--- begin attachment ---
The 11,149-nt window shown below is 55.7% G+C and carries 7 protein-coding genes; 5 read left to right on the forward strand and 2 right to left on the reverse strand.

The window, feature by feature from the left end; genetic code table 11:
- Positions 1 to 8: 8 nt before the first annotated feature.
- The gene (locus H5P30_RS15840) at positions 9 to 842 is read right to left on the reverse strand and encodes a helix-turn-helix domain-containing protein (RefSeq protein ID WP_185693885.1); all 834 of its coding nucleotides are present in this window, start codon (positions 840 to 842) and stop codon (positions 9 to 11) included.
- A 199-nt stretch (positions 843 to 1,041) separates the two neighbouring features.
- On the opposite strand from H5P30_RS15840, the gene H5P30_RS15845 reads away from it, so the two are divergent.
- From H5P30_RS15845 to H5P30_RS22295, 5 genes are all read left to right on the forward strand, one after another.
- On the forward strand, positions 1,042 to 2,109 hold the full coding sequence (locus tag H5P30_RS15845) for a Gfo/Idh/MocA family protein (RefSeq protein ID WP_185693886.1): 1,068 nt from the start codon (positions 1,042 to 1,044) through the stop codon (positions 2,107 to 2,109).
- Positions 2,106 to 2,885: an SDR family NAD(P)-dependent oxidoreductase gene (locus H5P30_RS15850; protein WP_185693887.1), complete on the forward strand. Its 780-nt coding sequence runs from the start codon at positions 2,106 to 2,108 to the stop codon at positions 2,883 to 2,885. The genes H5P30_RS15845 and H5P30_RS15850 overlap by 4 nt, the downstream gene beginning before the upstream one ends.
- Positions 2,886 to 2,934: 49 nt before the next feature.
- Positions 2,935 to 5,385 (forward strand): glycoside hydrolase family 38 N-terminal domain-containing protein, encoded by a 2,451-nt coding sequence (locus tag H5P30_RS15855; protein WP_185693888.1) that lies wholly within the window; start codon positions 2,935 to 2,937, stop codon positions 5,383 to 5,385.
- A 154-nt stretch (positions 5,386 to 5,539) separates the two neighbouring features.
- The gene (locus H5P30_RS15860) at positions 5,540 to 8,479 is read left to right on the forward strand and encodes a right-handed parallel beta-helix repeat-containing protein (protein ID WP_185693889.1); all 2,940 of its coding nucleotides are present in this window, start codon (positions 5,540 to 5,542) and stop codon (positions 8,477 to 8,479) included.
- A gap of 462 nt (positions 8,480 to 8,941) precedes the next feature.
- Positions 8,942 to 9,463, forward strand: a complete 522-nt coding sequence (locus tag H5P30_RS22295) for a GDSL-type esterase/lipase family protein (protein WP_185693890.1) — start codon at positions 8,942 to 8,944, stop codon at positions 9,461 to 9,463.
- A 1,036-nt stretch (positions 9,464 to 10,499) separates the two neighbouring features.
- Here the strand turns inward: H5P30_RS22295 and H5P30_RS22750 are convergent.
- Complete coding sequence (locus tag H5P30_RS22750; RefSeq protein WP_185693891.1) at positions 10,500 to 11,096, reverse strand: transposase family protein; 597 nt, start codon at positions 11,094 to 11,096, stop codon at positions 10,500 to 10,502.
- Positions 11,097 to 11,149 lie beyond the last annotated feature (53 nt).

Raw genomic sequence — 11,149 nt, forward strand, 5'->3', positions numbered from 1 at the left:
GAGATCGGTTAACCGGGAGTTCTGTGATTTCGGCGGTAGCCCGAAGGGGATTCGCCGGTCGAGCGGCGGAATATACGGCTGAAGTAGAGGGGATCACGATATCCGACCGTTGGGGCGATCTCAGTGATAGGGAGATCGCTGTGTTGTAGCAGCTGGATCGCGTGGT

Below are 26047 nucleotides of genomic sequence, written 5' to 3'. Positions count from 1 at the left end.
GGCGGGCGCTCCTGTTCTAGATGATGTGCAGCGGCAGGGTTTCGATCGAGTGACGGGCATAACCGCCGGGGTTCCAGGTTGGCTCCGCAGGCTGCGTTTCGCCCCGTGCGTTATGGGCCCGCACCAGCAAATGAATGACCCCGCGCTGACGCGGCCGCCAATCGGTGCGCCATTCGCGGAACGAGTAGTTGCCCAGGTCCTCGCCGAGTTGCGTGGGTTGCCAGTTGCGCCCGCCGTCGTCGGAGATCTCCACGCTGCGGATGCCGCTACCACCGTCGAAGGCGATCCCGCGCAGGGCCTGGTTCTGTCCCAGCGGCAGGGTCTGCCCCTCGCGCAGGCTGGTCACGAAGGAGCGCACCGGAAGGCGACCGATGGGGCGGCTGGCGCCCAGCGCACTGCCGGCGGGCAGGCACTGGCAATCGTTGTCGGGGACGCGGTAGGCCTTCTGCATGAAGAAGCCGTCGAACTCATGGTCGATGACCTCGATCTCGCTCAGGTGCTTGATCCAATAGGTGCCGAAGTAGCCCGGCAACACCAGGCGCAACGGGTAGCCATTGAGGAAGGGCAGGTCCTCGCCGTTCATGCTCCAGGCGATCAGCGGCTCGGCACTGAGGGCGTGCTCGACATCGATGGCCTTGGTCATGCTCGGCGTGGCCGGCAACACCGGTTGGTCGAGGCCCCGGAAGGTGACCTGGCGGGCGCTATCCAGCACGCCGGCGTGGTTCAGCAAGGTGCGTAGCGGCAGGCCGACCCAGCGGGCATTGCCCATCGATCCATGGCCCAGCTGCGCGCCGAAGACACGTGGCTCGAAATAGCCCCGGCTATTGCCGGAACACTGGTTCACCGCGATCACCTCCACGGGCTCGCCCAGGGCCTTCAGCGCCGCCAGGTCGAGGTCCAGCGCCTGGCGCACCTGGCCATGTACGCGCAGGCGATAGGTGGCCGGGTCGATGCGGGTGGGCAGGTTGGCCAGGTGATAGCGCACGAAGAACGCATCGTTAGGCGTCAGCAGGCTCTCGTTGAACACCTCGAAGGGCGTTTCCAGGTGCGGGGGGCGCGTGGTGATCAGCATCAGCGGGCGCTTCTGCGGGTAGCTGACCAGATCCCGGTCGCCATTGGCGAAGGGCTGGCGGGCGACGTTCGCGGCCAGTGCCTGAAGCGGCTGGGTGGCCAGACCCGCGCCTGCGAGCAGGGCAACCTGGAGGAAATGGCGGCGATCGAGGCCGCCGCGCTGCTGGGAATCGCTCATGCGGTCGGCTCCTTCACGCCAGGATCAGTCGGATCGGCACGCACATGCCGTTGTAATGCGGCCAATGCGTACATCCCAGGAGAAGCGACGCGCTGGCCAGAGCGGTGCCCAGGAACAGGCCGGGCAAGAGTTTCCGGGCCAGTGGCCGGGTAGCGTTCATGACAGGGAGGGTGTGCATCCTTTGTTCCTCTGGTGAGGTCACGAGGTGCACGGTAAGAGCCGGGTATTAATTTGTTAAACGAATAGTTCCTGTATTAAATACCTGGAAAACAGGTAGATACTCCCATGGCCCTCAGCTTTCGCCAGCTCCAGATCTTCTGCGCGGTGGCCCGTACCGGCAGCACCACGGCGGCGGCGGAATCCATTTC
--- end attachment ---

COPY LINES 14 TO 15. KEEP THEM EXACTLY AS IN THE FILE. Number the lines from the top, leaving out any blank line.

- A gap of 462 nt (positions 8,480 to 8,941) precedes the next feature.
- Positions 8,942 to 9,463, forward strand: a complete 522-nt coding sequence (locus tag H5P30_RS22295) for a GDSL-type esterase/lipase family protein (protein WP_185693890.1) — start codon at positions 8,942 to 8,944, stop codon at positions 9,461 to 9,463.